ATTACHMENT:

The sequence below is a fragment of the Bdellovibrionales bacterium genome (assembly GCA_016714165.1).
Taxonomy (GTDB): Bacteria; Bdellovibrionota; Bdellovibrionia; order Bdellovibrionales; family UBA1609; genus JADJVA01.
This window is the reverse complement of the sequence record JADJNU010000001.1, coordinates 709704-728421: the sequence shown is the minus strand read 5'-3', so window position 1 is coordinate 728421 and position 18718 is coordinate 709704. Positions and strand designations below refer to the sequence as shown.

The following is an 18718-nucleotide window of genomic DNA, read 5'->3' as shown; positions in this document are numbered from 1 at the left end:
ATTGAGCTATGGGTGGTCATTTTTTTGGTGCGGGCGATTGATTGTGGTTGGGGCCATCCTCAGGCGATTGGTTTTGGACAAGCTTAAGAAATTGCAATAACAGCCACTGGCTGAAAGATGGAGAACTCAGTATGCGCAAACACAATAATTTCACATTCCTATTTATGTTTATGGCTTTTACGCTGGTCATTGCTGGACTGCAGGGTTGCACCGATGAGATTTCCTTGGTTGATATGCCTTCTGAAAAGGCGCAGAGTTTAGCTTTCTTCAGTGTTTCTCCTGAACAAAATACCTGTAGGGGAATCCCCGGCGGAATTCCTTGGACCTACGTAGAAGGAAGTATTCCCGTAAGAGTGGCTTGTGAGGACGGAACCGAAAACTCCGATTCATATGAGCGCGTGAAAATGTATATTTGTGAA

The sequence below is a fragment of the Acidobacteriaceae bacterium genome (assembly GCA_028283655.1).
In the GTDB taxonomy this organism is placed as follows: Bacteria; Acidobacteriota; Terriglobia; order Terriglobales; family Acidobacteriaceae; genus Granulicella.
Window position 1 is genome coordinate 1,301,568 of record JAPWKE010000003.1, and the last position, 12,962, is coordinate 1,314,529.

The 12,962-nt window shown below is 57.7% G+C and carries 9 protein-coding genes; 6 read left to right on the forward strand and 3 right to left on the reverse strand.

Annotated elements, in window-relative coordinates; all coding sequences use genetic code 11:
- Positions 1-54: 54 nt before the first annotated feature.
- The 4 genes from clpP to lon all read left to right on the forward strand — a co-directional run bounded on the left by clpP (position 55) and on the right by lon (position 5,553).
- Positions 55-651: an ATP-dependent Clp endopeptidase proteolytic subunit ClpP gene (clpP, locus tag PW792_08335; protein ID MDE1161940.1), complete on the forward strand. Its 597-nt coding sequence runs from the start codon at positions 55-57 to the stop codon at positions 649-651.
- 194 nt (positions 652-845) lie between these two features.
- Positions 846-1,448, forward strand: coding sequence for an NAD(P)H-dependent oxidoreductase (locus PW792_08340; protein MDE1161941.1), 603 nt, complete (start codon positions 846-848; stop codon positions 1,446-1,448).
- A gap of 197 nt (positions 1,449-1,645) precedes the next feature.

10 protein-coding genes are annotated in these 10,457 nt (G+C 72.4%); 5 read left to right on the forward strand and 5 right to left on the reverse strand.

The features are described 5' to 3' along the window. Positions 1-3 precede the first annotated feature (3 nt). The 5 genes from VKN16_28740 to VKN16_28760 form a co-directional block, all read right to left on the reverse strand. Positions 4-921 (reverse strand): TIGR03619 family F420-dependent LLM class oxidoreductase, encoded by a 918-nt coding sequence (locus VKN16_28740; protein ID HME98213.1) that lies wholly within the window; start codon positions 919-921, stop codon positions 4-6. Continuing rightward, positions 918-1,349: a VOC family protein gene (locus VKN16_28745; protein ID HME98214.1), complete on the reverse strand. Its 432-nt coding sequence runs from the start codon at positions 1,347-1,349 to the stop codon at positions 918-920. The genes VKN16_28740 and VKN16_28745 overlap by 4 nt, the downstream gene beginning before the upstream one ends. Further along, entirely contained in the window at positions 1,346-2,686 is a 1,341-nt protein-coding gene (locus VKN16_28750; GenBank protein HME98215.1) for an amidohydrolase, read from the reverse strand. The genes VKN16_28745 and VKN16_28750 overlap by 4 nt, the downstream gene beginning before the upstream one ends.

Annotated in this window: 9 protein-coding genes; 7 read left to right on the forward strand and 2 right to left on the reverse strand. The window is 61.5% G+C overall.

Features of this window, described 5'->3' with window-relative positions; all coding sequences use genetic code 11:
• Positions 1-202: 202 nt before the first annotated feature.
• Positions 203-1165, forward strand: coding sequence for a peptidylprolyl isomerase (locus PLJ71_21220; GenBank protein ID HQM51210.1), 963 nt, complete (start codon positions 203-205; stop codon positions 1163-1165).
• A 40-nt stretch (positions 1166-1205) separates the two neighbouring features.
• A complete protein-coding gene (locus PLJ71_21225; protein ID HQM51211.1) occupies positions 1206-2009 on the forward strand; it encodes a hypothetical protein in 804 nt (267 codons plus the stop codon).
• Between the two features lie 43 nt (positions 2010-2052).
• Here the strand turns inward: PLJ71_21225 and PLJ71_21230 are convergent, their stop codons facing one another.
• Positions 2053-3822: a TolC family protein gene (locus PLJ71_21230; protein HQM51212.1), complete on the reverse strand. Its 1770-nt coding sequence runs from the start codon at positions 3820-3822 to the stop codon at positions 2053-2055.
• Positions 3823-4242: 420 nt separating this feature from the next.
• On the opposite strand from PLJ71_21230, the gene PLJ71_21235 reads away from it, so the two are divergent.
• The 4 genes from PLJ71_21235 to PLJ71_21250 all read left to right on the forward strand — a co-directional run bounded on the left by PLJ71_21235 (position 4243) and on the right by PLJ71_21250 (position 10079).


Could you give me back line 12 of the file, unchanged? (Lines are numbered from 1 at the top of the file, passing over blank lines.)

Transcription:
- The 4 genes from clpP to lon all read left to right on the forward strand — a co-directional run bounded on the left by clpP (position 55) and on the right by lon (position 5,553).